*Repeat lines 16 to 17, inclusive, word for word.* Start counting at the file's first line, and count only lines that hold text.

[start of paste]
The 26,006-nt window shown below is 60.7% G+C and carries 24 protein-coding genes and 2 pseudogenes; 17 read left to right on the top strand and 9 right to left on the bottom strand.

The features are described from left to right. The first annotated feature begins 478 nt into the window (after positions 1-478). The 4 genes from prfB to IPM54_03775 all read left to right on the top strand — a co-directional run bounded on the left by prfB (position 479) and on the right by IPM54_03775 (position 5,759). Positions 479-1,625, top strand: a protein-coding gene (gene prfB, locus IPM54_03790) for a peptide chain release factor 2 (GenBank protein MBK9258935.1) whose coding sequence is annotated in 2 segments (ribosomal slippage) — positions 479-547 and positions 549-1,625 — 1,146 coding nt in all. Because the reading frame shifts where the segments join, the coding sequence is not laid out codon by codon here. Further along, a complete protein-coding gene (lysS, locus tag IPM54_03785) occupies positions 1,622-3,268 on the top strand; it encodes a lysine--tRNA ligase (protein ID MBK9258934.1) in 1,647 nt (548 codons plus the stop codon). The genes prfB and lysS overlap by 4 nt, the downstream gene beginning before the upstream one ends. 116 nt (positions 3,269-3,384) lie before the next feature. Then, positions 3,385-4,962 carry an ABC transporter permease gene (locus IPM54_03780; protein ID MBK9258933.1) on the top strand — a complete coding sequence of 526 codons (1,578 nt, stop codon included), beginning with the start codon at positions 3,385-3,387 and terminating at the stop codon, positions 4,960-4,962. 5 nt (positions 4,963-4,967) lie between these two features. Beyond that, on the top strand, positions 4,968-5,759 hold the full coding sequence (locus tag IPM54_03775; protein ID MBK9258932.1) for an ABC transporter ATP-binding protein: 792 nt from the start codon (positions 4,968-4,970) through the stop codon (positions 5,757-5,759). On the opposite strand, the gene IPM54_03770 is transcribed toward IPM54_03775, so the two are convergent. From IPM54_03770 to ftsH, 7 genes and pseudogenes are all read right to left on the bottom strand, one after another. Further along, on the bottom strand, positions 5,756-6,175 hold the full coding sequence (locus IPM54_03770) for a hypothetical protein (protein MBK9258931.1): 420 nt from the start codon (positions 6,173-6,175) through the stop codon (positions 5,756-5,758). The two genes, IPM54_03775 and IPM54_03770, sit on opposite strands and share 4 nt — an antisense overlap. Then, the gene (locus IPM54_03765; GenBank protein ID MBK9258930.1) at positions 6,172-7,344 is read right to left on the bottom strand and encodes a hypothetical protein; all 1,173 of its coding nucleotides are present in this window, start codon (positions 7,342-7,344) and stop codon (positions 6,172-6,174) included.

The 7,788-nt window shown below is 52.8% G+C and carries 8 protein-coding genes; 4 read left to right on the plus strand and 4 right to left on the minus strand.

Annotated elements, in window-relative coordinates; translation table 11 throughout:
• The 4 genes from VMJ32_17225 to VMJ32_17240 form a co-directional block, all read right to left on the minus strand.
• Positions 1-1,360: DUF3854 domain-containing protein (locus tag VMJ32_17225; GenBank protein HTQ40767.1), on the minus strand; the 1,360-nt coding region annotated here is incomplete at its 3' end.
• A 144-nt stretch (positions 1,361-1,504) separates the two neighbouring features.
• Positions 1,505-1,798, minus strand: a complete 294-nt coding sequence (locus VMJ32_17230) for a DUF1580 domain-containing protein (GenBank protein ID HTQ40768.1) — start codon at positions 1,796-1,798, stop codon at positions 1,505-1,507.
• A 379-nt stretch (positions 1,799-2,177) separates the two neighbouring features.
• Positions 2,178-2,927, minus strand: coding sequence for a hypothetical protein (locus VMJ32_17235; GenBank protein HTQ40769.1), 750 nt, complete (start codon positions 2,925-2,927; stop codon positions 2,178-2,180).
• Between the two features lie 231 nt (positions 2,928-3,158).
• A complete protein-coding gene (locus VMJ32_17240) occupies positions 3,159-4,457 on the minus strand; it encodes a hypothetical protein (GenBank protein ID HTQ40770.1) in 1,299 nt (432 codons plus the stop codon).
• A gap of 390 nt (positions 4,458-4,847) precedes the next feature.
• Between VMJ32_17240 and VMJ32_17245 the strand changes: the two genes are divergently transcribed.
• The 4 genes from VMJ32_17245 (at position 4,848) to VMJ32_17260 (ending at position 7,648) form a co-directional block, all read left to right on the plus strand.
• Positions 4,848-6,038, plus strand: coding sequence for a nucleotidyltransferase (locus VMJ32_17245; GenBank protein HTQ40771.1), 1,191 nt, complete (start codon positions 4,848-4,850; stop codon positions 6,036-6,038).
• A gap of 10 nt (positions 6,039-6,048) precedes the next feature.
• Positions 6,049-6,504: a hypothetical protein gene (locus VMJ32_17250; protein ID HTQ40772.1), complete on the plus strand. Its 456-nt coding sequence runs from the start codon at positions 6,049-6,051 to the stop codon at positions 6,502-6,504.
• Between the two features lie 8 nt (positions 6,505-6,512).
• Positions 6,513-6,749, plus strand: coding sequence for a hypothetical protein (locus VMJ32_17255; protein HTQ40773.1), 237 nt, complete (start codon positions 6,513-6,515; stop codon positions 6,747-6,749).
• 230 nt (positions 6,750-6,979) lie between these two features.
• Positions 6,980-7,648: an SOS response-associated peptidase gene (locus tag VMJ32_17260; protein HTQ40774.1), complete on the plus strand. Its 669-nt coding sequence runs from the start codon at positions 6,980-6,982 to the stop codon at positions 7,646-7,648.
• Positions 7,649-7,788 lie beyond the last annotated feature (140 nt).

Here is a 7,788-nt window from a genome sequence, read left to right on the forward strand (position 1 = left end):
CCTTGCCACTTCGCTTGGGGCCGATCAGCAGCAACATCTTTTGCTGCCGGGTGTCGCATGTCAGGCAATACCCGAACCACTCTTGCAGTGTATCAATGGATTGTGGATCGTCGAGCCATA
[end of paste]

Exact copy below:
• Positions 4,848-6,038, plus strand: coding sequence for a nucleotidyltransferase (locus VMJ32_17245; GenBank protein HTQ40771.1), 1,191 nt, complete (start codon positions 4,848-4,850; stop codon positions 6,036-6,038).
• A gap of 10 nt (positions 6,039-6,048) precedes the next feature.